The V4 engine - what's up with that?
The V4 engine is an interesting one for cars, lovable in its uniqueness.
The mechanics (a bit boring, skip ahead unless you like engineering)
Because of the fact the pistons are essentially just 2 beside each other, V4's are shorter than inline 4's. There are obviously different angles, like every V engine, but, like every V engine, 90 degrees gives perfect primary weight distribution, reducing vibration. The shorter crankshaft also reduces torsional vibration, and it is more rigid because of its smaller length.
On the other hand, the engine is wider than an I4 and usually requires 2 sets of rockers and rocker covers (although I will talk about an exception later), as well as 2 exhaust manifolds, and basically double anything from the cylinder head up, which increases complexity and cost.
A complicated diagram of how it works. Geek out.
In a car, the first use of the V4 layout was in Grands Prix, one of which was a Mors, which placed the engine in the back. By 1901, though, I4's took over as the lack of vibration turned out not to be a good enough incentive.
In 1907, the biggest ever GP engine was a V4 engine at 19,891cc (20 litres!), a front transverse engine driving the front wheels, although it only lasted 4 laps before retiring.
Lancia was the first marque to bring the V4 into the production market, in the revolutionary 1922 Lambda.
The Lancia Lambda
Lancia has probably had the most use of this sort of engine, having used them for over 50 years after the Lambda, until 1976.
In total, the marque has used a V4 in 7 cars, although very few of them have been their most iconic or popular models.
The angles of their engines were extraordinarily narrow, being between 10 and 20 degrees. Due to the tightness of the V, the engines were unique as they had a single rocker cover and rockers.
Note the single rocker cover (the yellow and blue bit)
The most famous car in which they have put a V4 is the Fulvia, the last car to have such an engine. It had a 13 degree angle but was placed at 45 degrees. The 1.1 litres of the convertible only produced a measly 56hp, although the car was very small so that power doesn't feel insignificant when driving.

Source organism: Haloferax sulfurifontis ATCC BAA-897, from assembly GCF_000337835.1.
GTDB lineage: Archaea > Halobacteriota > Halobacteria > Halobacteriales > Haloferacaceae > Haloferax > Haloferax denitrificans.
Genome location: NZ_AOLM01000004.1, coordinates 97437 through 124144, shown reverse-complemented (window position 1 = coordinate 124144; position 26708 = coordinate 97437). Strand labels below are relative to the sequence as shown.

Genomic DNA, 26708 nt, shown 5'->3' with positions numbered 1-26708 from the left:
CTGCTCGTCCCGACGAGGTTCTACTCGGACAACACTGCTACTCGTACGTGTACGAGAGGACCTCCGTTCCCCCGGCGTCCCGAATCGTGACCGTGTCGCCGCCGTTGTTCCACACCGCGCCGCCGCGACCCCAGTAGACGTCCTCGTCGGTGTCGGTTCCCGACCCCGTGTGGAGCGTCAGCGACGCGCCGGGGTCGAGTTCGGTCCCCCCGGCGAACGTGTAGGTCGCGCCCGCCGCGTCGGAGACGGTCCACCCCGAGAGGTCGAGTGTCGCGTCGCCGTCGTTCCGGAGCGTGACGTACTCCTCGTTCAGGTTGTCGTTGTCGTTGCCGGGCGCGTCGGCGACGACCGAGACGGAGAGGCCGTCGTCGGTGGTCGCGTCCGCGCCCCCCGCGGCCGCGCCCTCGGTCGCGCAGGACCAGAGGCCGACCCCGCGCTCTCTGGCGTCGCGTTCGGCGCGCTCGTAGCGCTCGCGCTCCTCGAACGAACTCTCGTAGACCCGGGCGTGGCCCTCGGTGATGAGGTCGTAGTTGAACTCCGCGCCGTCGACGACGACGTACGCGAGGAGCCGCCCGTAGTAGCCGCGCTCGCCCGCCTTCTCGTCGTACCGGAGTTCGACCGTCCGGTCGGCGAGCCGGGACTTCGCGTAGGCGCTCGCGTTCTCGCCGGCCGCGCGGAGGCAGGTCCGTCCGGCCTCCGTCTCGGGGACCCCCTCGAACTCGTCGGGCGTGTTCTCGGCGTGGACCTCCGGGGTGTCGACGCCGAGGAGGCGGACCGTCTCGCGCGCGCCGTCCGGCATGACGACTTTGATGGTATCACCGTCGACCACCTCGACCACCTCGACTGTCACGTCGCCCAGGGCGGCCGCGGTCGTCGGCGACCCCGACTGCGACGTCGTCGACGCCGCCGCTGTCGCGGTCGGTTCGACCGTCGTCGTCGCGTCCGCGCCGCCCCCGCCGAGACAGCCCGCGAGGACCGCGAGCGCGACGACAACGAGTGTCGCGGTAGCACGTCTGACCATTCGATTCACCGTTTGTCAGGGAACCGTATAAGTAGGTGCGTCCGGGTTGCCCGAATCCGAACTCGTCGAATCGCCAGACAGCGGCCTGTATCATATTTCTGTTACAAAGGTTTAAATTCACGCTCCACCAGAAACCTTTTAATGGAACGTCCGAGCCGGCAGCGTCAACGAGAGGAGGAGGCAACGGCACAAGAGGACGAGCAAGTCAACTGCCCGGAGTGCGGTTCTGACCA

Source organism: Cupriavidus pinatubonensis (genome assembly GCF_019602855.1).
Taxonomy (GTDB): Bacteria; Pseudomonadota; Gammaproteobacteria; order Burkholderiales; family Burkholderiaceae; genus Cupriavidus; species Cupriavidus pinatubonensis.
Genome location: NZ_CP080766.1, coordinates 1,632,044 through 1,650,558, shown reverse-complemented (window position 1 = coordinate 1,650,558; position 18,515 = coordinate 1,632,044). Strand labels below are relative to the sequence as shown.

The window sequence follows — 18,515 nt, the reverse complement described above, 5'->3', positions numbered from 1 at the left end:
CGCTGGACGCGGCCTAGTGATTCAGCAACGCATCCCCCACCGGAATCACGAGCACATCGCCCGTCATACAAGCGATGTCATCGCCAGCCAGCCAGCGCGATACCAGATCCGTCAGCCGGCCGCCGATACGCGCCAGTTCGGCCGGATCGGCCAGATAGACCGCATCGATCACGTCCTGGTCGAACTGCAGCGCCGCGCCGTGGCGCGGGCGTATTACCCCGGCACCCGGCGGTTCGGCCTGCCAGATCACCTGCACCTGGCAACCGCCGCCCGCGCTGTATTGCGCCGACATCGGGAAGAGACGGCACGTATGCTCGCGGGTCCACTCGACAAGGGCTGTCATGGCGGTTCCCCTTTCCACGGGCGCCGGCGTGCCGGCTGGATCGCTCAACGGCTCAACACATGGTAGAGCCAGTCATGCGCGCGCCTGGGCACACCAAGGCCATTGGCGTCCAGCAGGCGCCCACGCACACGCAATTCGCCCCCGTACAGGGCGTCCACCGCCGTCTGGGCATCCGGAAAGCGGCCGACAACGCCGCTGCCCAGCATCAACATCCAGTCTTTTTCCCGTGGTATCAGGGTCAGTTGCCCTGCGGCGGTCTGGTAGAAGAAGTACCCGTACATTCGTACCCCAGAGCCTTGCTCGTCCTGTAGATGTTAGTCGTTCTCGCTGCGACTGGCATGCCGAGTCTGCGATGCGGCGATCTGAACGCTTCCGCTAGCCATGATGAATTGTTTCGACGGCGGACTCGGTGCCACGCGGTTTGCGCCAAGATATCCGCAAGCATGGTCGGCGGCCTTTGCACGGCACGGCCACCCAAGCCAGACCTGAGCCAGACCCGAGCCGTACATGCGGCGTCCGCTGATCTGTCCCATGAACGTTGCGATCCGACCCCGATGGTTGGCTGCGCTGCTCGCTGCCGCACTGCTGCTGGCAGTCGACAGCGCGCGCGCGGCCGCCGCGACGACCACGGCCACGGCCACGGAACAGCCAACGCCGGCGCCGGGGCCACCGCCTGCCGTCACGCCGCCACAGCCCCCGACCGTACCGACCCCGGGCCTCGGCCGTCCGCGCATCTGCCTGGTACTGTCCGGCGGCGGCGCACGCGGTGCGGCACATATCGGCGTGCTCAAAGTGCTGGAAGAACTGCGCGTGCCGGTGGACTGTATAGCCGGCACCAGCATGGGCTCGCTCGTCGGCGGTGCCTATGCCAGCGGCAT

For the coupe, the engine displacement was upped to 1.2 litres and managed to produce 79hp in standard and 87 for the HF model!
The engine continued to grow in size and power, ultimately leading to the Rallye version, in 1967, having been enlarged to 1.3 litres and 100 whole horsepowers!
Lancia Fulvia Rallye
I didn't know this until I started writing this article, but Porsche used a V4 engine in the 2014-2017 919 Le Mans car! It was a 2.0 litre mid mounted deal, producing 500hp on its own to the rear wheels, and a sophisticated hybrid system added to that output, resulting in 1000bhp in total!
The Porsche 919's V4
The reason for this odd choice is regulation changes. The engines had emissions caps, meaning a 4 cylinder engine could be perfect. The reason the V arrangement was chosen was because of height, mainly. As well as this, it's shape causes a lot of flex and therefore weight is added to create rigidity.
The layout was a 90 degree angle, giving purchase for the turbocharger and some of the hybrid stuff on top.
As well as this, V engines are fairly short and fat at that wide an angle and can be used as a member of the chassis, in a similar way to Lotus in their 60s F1 cars
Its efficiency in terms of power came from the fact it could rev to 9000rpm and no FIA restrictions. Also the hybridisation gave a crap load of power.
The engine caused it to be too low, which is why there is a bump on the top to meet regs
Obviously, I couldn't do an article on the V4 engine without mentioning the mode of transport it is most commonly used for.
One of the first times this engine layout was put in a motorcycle was for a Matchless Silver Hawk from 1931 to 1935 and had a narrow 16 degree angle so only 1 cylinder head and all that, like the Lancia engine.
I don't know much about motorbikes soooo...nice exhaust?
In the 80s, V4s were used for bikes, particularly by Honda who used transverse, 90 degree, water cooled engines.
Most current Moto GP bikes also use the V4 layout, like the Honda RC213V , Ducati Desmosedici , KTM RC16 , Aprilia - 90° V4 for the 2020 season.
So there we go
That's the V4 engine, basically. It's not a detailed history or an in depth insight into the ins and outs of the technical side either. What was the point of this article, actually? Maybe it was a complete waist of time.